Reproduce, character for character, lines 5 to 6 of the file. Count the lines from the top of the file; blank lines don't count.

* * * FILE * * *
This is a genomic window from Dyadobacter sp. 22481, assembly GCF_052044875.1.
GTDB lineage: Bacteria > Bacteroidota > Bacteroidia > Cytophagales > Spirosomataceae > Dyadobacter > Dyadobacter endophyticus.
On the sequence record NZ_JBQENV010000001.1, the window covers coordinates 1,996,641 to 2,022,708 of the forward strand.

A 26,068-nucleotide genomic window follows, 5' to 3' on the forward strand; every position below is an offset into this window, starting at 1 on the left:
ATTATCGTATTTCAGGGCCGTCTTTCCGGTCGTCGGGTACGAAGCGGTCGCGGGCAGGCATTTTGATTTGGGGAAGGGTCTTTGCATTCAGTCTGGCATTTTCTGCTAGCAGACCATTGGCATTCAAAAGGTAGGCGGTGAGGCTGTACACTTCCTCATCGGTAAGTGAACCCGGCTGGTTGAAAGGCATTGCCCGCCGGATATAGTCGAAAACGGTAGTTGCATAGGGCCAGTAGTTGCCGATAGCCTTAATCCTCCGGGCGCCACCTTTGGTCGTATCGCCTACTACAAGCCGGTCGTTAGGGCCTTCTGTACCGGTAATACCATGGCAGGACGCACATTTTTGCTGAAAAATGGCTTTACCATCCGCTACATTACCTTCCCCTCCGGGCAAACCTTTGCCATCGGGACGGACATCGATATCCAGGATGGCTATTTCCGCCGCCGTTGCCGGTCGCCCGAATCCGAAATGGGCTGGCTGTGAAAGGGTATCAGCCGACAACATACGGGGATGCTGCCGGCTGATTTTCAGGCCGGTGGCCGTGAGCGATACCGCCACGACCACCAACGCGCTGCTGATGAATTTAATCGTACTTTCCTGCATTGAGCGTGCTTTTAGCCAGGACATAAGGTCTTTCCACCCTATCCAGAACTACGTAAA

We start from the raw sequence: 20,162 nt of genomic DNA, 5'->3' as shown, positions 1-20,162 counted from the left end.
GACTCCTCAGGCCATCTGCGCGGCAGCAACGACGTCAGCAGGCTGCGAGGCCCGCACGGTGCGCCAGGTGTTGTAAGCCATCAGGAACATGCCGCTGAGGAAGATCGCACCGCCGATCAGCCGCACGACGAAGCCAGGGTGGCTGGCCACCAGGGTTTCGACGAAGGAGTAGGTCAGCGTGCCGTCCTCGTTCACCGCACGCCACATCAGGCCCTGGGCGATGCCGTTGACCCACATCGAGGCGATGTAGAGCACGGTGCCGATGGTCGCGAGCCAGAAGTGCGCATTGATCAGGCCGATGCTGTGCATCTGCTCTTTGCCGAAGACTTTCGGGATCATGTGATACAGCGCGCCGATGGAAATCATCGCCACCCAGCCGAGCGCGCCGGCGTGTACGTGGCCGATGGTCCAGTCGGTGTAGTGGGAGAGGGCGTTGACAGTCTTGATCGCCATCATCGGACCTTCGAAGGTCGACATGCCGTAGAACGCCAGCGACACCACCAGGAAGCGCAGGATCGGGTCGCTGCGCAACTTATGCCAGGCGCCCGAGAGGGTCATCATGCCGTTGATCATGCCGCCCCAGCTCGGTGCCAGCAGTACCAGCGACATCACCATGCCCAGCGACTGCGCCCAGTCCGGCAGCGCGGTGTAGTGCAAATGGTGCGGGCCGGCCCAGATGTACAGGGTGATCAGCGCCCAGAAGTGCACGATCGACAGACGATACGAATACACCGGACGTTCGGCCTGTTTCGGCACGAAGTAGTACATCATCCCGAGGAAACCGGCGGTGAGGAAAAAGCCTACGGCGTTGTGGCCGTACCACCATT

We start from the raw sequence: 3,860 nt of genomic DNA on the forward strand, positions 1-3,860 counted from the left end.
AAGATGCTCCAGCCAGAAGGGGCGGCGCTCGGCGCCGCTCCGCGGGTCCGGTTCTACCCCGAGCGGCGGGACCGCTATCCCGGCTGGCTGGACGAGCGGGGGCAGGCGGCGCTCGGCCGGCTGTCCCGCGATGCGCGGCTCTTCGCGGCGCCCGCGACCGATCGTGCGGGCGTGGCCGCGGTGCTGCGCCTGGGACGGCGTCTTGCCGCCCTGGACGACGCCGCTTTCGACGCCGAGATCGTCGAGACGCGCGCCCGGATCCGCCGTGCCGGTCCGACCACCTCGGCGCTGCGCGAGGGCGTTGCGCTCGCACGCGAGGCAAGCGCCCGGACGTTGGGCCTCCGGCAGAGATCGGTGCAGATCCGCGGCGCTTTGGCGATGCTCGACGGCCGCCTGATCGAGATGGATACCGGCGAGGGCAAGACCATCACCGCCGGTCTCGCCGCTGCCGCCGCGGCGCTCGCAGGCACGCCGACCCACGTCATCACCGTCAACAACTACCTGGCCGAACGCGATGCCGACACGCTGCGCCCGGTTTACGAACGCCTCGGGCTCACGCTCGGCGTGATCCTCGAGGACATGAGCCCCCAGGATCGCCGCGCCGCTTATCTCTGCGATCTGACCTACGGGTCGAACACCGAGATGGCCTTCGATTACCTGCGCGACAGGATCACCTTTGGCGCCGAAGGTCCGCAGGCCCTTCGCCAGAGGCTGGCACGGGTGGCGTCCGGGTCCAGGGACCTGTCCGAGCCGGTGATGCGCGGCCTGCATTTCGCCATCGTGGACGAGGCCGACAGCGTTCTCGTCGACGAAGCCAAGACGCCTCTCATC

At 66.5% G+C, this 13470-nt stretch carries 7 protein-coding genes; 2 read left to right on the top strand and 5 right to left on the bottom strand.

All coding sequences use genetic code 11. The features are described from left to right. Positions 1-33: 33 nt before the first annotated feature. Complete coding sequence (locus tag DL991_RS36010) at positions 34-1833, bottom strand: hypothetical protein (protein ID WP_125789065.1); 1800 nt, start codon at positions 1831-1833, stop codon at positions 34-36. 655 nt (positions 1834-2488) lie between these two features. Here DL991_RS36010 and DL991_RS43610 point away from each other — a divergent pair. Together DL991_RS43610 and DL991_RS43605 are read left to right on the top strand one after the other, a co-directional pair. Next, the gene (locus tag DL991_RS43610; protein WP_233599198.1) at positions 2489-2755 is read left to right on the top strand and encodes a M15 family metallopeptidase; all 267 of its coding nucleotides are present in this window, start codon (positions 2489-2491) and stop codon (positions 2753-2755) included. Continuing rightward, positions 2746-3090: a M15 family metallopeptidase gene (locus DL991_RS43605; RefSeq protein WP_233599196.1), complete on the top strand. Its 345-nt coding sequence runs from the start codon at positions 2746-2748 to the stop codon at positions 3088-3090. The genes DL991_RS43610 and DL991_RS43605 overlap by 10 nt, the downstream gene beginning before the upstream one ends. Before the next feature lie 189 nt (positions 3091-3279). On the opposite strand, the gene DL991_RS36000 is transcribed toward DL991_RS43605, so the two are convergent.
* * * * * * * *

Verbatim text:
ATTATCGTATTTCAGGGCCGTCTTTCCGGTCGTCGGGTACGAAGCGGTCGCGGGCAGGCATTTTGATTTGGGGAAGGGTCTTTGCATTCAGTCTGGCATTTTCTGCTAGCAGACCATTGGCATTCAAAAGGTAGGCGGTGAGGCTGTACACTTCCTCATCGGTAAGTGAACCCGGCTGGTTGAAAGGCATTGCCCGCCGGATATAGTCGAAAACGGTAGTTGCATAGGGCCAGTAGTTGCCGATAGCCTTAATCCTCCGGGCGCCACCTTTGGTCGTATCGCCTACTACAAGCCGGTCGTTAGGGCCTTCTGTACCGGTAATACCATGGCAGGACGCACATTTTTGCTGAAAAATGGCTTTACCATCCGCTACATTACCTTCCCCTCCGGGCAAACCTTTGCCATCGGGACGGACATCGATATCCAGGATGGCTATTTCCGCCGCCGTTGCCGGTCGCCCGAATCCGAAATGGGCTGGCTGTGAAAGGGTATCAGCCGACAACATACGGGGATGCTGCCGGCTGATTTTCAGGCCGGTGGCCGTGAGCGATACCGCCACGACCACCAACGCGCTGCTGATGAATTTAATCGTACTTTCCTGCATTGAGCGTGCTTTTAGCCAGGACATAAGGTCTTTCCACCCTATCCAGAACTACGTAAA

We start from the raw sequence: 20,162 nt of genomic DNA, 5'->3' as shown, positions 1-20,162 counted from the left end.